In the brilliantly accomplished centerpiece of Rohmer’s “Moral Tales” series, Jean-Louis Trintignant plays Jean-Louis, one of the great conflicted figures of sixties cinema. A pious Catholic engineer in his early thirties, he lives by a strict moral code in order to rationalize his world, drowning himself in mathematics and the philosophy of Pascal. After spotting the delicate, blonde Françoise at Mass, he vows to make her his wife, although when he unwittingly spends the night at the apartment of the bold, brunette divorcée Maud, his rigid ethical standards are challenged. A breakout hit in the United States, My Night at Maud’s was one of the most influential and talked-about films of the decade. — Criterion Collection

Available to watch on Hulu

LES COUSINS, Claude Chabrol 

A New Wave Moral Fable

In Les cousins, Claude Chabrol crafts a sly moral fable about a provincial boy who comes to live with his sophisticated bohemian cousin in Paris. Through these seeming opposites, Chabrol conjures a darkly comic character study that questions notions of good and evil, love and jealousy, and success in the modern world. A mirror image of Le beau Serge, Chabrol’s debut, Les cousinsrecasts that film’s stars, Jean-Claude Brialy and Gérard Blain, in startlingly reversed roles. This dagger-sharp drama won the Golden Bear at the Berlin Film Festival and was an important early entry in the French New Wave. — Criterion Collection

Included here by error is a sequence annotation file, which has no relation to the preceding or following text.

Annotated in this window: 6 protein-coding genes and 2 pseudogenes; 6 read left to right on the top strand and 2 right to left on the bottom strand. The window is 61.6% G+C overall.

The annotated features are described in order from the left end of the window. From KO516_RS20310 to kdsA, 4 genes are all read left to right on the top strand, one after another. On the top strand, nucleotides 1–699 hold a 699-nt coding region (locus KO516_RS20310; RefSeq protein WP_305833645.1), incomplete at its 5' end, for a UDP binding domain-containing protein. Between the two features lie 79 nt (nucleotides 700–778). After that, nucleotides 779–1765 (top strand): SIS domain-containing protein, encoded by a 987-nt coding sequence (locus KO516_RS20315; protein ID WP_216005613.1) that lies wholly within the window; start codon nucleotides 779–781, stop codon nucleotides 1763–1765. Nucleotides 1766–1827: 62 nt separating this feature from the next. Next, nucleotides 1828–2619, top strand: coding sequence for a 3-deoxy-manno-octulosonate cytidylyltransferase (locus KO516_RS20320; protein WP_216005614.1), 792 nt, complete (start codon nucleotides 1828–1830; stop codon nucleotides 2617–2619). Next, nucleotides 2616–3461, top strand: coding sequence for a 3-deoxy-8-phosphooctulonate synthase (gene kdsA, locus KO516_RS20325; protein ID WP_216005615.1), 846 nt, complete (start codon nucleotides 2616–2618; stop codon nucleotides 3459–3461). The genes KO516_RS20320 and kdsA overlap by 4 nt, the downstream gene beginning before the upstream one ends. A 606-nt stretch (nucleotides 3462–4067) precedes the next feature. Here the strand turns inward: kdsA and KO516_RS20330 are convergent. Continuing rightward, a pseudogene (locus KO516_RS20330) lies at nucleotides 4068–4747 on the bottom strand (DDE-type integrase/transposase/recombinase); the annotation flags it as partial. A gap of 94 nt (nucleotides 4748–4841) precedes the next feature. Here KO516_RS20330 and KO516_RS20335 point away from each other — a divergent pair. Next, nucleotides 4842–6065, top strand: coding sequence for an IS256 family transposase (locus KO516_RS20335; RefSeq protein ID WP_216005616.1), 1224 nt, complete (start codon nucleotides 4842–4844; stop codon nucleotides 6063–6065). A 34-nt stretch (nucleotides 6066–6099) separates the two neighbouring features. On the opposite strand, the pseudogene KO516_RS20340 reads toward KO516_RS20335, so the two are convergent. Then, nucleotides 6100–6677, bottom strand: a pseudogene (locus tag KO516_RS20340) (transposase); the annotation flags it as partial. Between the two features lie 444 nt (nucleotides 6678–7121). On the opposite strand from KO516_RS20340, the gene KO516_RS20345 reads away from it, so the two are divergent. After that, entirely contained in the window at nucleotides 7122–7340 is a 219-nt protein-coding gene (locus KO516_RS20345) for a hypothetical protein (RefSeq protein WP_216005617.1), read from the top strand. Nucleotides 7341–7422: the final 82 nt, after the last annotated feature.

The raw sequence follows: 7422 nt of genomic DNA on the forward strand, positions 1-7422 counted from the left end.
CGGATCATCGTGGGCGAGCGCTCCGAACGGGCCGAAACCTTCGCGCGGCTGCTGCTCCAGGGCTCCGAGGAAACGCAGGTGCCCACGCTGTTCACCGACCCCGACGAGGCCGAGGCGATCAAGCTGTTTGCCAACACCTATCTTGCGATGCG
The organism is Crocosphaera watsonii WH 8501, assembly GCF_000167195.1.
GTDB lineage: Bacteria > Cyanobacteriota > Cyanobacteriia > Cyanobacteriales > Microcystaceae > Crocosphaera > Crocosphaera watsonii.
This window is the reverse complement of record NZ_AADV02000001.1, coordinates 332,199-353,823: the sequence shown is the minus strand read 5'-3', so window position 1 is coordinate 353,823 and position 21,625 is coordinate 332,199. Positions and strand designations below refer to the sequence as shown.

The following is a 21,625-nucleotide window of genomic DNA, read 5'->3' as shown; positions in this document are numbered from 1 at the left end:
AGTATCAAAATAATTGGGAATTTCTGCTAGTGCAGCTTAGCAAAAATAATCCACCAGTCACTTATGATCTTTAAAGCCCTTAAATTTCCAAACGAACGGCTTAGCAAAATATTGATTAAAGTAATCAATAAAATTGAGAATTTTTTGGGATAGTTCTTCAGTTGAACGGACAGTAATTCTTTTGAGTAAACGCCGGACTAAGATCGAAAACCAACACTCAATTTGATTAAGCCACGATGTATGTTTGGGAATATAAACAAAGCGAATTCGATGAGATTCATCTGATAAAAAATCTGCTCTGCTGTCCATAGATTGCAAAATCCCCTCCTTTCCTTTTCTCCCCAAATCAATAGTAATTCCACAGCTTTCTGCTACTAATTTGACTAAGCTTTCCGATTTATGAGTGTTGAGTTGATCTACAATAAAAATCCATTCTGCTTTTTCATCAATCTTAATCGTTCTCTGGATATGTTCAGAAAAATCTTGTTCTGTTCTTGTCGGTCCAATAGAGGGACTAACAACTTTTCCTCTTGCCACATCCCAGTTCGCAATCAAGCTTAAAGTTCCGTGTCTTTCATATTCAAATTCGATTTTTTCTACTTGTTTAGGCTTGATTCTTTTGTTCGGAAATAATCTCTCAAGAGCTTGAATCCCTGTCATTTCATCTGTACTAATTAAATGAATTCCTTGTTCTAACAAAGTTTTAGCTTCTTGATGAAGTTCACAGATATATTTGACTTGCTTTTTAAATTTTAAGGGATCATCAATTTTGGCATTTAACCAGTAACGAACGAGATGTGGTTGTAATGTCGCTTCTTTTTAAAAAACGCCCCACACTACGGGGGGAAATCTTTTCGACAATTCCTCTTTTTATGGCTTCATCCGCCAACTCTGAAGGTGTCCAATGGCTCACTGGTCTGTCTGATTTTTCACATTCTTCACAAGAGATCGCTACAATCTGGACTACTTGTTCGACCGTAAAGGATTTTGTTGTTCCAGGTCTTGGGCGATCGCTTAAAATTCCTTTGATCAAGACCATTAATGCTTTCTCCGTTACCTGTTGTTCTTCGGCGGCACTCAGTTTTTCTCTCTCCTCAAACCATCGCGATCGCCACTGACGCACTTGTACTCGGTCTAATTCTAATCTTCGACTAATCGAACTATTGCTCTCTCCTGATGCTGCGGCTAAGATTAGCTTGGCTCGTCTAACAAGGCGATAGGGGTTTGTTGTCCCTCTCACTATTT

Available to watch on Hulu

THE SOFT SKIN, Francois Truffaut

 An Underseen New Wave Treasure

François Truffaut followed up the international phenomenon Jules and Jim with this tense tale of infidelity. The unassuming Jean Desailly is perfectly cast as a celebrated literary scholar, seemingly happily married, who embarks on an affair with a gorgeous stewardess, played by Françoise Dorléac, who is captivated by his charm and reputation. As their romance gets serious, the film grows anxious, leading to a wallop of a conclusion. Truffaut made The Soft Skin at a time when he was immersing himself in the work of Alfred Hitchcock, and that master’s influence can be felt throughout this complex, insightful, and underseen French New Wave treasure. — Criterion Collection